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News Briefs

January 10, 1996
Web posted at: 11:55 p.m. EST (0455 GMT)

Residents say 60 killed; Liberian peace jeopardized


TUBMANBURG, Liberia (CNN) -- Fierce fighting in western Liberia is threatening an August 1995 peace deal to end years of bloodshed.

Residents in Tubmanburg reported that at least 60 soldiers with the African peacekeeping force were killed in battles with rebels last week.

However, the Economic Community Military Observer Group (ECOMOG), a division of the Economic Community of West African States, said there were only seven deaths.

Last month, ECOMOG deployed forces to disarm some 60,000 combatants and bring an end to six years of war. ECOMOG says it will meet the January 15 deadline for disarmament.

The civil war broke out in December 1989, when the government headed by President Samuel Doe was overthrown, causing a breakdown of law and order in the country.

The fighting began in Tubmanburg as a clash between rival militias. ECOMOG units, most of them Nigerian, were swept up in the fighting when they tried to separate the factions.

A dozen earlier accords failed to end conflict, which has killed about 150,000 people.

Aid group: Zaire plane crash toll is higher


KINSHASA, Zaire (CNN) -- An international aid group said Wednesday the death toll from Monday's plane crash in Zaire is higher than previously announced by authorities.

According to Doctors Without Borders, at least 350 people were killed when the cargo plane crashed into a crowded market in Zaire's capital, Kinshasa.

The government estimated earlier that 264 people had died.

The organization said another 470 people were injured in the crash, which is among the worst civilian air disasters of all time. The cause of the crash remained under investigation.

Cousteau's Calypso rammed by barge, sinks


SINGAPORE (CNN) -- The Calypso, explorer Jacques Cousteau's famed research ship, sank after it was accidentally rammed by a barge in the Singapore harbor Tuesday. No injuries were reported in the incident.

According to a statement issued by the Cousteau Society, the 55-year-old craft was left lying at a 70-degree angle on the bottom of the harbor after the maneuvering barge crashed into it, creating a gash in Calypso's hull below the waterline.

Calypso, a former minesweeper, was already set for retirement and the sinking will accelerate the construction on its replacement, the Calypso II, according to the Society.

The Calypso II, which Cousteau has called a ship "for the children of the world," could be seaworthy within a year.

Albert Falco, the Calypso's longtime captain, was in Singapore arranging for the vessel to be refloated and taken to another port for retirement. A final port had not been decided upon.

U.S. soldier in South Korea accused of attempted rape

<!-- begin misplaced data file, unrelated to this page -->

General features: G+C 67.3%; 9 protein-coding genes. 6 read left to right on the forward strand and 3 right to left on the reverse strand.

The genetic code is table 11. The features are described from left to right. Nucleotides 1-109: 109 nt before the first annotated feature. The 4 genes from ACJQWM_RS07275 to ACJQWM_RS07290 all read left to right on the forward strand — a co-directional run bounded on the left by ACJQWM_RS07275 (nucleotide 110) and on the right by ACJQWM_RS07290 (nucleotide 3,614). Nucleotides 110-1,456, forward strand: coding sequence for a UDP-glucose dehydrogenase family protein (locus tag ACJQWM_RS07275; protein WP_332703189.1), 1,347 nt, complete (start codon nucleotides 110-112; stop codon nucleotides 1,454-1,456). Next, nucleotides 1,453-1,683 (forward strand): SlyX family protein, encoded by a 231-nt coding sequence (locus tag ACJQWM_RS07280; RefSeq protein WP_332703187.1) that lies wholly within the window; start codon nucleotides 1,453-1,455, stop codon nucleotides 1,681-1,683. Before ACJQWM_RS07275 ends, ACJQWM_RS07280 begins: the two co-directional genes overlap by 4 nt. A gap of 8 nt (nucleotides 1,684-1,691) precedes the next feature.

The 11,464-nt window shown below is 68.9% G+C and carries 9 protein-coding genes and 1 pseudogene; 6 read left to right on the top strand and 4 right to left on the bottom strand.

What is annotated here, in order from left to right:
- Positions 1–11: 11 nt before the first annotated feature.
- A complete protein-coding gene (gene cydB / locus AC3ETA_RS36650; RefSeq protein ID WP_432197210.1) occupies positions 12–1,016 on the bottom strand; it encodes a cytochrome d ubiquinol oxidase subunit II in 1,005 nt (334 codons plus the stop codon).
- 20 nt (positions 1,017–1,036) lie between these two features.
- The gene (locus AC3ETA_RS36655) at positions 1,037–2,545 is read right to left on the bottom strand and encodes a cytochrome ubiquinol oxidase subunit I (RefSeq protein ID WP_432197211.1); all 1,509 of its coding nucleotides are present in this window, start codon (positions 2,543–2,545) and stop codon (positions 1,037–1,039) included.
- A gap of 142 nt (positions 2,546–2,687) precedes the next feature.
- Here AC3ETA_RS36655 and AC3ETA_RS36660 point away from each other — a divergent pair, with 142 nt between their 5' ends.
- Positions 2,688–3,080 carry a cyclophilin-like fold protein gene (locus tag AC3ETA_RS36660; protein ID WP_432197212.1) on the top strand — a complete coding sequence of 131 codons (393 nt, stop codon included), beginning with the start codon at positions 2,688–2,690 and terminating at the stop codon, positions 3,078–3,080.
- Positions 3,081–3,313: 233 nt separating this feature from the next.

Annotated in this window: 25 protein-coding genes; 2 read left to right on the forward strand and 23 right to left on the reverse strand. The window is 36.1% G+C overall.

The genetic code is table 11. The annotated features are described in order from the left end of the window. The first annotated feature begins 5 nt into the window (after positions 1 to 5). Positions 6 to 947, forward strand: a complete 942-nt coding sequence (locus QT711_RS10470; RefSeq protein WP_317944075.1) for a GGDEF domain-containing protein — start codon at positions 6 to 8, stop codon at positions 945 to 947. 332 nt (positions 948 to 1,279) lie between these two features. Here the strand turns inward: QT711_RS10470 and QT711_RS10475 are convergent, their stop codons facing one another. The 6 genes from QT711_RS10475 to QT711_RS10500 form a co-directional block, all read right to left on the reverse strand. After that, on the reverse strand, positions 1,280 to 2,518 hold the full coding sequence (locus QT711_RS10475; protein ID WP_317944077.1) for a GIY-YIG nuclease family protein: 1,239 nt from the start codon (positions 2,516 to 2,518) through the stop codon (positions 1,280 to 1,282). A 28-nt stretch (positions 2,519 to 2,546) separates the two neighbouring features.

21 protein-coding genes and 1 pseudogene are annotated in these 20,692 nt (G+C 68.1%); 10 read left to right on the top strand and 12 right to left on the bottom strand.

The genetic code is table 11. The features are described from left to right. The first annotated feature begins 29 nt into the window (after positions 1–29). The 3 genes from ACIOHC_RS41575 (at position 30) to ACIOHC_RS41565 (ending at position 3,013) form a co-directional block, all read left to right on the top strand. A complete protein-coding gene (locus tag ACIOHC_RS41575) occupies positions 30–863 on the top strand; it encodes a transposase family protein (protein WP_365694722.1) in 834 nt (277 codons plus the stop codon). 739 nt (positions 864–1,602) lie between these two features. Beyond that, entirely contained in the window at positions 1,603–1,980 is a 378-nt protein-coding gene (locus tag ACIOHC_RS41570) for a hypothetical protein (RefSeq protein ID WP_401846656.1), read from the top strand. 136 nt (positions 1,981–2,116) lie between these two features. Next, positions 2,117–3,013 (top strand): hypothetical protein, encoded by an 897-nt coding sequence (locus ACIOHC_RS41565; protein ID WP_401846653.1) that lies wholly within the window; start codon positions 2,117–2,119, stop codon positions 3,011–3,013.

S. Korea alleged rape

SEOUL, South Korea (CNN) -- An American soldier was arrested Wednesday on charges he attempted to rape a South Korean woman, the U.S. military command said. Pvt. Terrence Hines was in U.S. military custody. His age and hometown were not mentioned in a news release that said Hines was accused of breaking into the Korean woman's apartment near the U.S. main military compound in central Seoul.

The news release said Hines injured his head while fleeing the scene after South Korean police arrived. Under an agreement between the two countries, South Korean police must hand over to U.S. authorities any U.S. soldier accused of crime. Suspect remain under U.S. custody until all court appeals are completed.

Report: Eight groups gave money to Chun

Chun Doo-Hwan

SEOUL, South Korea (CNN) -- Heads of eight South Korean business groups gave $36 million to former president Chun Doo-hwan between 1980 and 1987 in return for favors, state television quoted prosecution officials as saying Wednesday. The eight are Miwon, Hanwha, Ssangyong, Dong Ah Construction, Daelim, Kumho, Dainong and Chinhung groups, KBS television said.

The companies reportedly were named in the arrest warrant for Chun's former chief bodyguard, who was arrested and detained Wednesday. Chun, already indicted for allegedly masterminding a 1979 coup, was alleged to have built up a huge slush fund during his 1980-88 term in office. State media quoted prosecution officials as saying Chun had amassed more illegal funds than his successor as president, Roh Tae-Woo.

Roh, who is on trial on charges of bribery, has confessed to amassing $654 million in slush funds during his 1988-93 term in office. Prosecution officials have never mentioned the exact amount of Chun's slush funds.

Blizzard paralyzes northern Japan

Japan snow storm

TOKYO (CNN) -- A blizzard dumped snow across northern Japan for a third day Wednesday (774K QuickTime movie), bringing most ground transportation to a near halt and forcing flights to be diverted. Military troops were mobilized to clear snow and direct traffic in Sapporo, the capital of Japan's northernmost main island of Hokkaido. More than two feet (0.6 meter) of snow had piled up there by morning.

A National Police Agency official said there were no reports of deaths or injuries from the blizzard. On Japan's main island of Honshu, heavy snowfall forced "bullet" trains to run at a reduced speeds, affecting about 60,000 passengers with delays of up to one hour, said railway spokesman Hiroshi Hayashi. In contrast, Tokyo and other cities on Japan's Pacific coastal region had clear skies Wednesday.



Associated Press and Reuters contributed to this report.

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